Follow by Email

Sunday, 17 November 2013

My Problem with Children in Need

Pudsey Bear: the 'Children in Need' mascot

Last Friday the BBC ran their annual 'Children in Need' appeal to raise money for children and young people in the UK. According to their website, the 'Children in Need' vision is 'that every child in the UK has a childhood which is safe, happy and secure [and which] allows them the chance to reach their potential'. This year, nearly £32 million was raised on appeal night, as the British public watched a series of heart-wrenching films alternating with celebrity appearances, songs and features.

'Children in Need' is something of a British institution and I have watched it all my life. But it is only this year that I have begun to think critically about both the nature of the appeal, and the methods they use. Their aim is a laudable one, but shouldn't a happy, safe and fulfilling childhood be the birthright of every child? Why are we depending on the good-will of the British public to make this happen? Shouldn't it be up to the government to fund these services? Many of the projects featured on Friday's programme seem pretty crucial to me: hospices, bereavement counselling and assistance dogs don't feel like luxuries. They should be at the centre of a joined-up welfare system which ensures that every child is given what they need to achieve their potential regardless of where they live or their family's income. (Not to mention the problematic focus on the UK when children are dying all over the world right now).

Like guide dog puppies, children are hugely photogenic. It is easy to use sad music, well-chosen words and tragic images of cute children to guilt-trip the British public into donating a few pounds. Viewed critically, the 'Children in Need' appeal might be seen as a masterpiece of insidious manipulation. People give money because they feel sorry for the brave children who are struggling with truly terrible afflictions. For the next twelve months we are comforted by the thought of our altruistic act of giving and handily forget about the terrible unfairness of a welfare system which isn't doing the job it was surely meant to do. Giving makes us feel better, and there is no doubt that people are benefiting from the donations we make. Giving solves short-term problems but it does not necessarily help in the longer term. Charities are only as strong as their bank balance. If the money dries up, the projects vanish. This is why these services need to be centrally funded in a sustained and sustainable way. Rather than encouraging big business through enormous tax breaks, the state should pour as much money as it possibly can into making sure that every child in the UK automatically has a happy, safe and fulfilling childhood.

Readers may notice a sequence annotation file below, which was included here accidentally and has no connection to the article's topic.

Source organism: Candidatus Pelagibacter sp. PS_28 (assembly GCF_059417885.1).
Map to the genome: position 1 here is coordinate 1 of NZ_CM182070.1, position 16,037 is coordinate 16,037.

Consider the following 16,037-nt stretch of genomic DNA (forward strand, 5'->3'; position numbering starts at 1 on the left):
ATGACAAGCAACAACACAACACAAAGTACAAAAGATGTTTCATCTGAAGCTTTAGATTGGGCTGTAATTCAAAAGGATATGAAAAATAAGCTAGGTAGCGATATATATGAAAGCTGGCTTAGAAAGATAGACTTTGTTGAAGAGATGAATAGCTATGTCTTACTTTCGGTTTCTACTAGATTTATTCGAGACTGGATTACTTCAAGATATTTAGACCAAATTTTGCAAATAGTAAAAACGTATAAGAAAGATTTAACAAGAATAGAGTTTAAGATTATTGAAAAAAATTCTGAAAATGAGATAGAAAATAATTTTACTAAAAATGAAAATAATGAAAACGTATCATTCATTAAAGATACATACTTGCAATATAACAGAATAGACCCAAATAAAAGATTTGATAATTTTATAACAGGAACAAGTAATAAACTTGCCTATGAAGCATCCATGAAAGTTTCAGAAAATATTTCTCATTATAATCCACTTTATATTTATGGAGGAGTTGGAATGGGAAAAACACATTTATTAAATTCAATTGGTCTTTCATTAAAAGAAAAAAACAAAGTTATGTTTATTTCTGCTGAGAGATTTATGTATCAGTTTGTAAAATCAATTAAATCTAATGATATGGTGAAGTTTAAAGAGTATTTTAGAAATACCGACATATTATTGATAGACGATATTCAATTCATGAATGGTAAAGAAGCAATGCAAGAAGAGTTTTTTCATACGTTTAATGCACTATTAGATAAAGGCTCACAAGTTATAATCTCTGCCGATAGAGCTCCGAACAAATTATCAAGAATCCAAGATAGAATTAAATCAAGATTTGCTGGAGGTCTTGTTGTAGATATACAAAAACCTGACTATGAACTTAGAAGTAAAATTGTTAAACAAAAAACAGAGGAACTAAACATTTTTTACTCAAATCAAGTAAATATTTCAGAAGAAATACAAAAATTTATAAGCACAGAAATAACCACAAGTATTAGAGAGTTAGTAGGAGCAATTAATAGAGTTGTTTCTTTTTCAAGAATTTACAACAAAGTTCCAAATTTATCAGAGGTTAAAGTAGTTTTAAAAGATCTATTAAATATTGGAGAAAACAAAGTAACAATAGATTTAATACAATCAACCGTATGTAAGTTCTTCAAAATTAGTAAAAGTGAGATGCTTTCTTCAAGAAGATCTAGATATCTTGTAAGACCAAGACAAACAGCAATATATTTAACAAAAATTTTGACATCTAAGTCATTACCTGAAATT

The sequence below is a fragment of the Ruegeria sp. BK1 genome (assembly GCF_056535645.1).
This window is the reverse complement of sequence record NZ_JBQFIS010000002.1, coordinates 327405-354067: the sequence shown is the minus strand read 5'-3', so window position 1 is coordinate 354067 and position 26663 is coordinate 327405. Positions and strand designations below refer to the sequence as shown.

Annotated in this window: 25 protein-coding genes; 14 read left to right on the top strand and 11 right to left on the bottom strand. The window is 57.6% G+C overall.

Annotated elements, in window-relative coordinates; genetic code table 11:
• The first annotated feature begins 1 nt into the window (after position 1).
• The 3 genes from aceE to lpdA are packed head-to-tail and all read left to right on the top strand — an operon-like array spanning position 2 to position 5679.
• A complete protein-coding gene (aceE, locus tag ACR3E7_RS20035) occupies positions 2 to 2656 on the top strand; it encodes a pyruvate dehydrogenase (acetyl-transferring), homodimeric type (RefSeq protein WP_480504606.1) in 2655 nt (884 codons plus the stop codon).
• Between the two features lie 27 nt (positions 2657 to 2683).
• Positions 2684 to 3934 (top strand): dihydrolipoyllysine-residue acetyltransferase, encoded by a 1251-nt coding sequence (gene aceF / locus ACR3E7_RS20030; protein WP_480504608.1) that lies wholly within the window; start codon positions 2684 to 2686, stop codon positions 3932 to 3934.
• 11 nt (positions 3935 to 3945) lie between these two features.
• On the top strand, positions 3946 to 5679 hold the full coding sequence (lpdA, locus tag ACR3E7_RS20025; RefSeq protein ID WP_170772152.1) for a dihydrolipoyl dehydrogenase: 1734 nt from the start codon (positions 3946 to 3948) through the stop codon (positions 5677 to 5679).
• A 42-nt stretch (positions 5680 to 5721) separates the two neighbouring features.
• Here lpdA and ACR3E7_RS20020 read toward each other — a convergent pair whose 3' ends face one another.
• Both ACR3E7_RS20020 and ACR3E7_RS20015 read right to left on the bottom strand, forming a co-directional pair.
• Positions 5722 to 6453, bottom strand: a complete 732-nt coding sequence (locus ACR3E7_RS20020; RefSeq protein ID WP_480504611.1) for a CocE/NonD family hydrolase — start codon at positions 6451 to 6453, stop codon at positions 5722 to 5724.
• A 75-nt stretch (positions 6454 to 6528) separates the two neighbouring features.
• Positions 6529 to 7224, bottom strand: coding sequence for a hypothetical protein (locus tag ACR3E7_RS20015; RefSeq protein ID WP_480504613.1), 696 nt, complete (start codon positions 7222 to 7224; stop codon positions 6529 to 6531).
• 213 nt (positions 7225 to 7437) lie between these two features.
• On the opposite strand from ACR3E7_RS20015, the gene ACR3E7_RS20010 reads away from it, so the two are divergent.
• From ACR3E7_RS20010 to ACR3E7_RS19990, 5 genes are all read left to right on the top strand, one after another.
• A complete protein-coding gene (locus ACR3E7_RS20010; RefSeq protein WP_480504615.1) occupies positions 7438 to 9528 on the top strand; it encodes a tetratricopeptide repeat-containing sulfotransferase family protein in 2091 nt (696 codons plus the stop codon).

Another issue that 'Children in Need' conveniently forgets is the question of what happens to these children when they turn 18. Adult welfare and social care is woefully underfunded in this country and it is being cut dramatically even as I type. As well as (or instead of) giving money to 'Children in Need', please consider signing the WOW petition which calls on the government to completely rethink their welfare policies and priorities. Sick and disabled adults are much less photogenic than their younger counterparts. Yet they are just as much, if not more in need. I wonder how many disabled children featured on 'Children in Need' in the past are now disabled adults who are struggling because of government cuts and punitive welfare reform. Now that would be a documentary I'd like to see.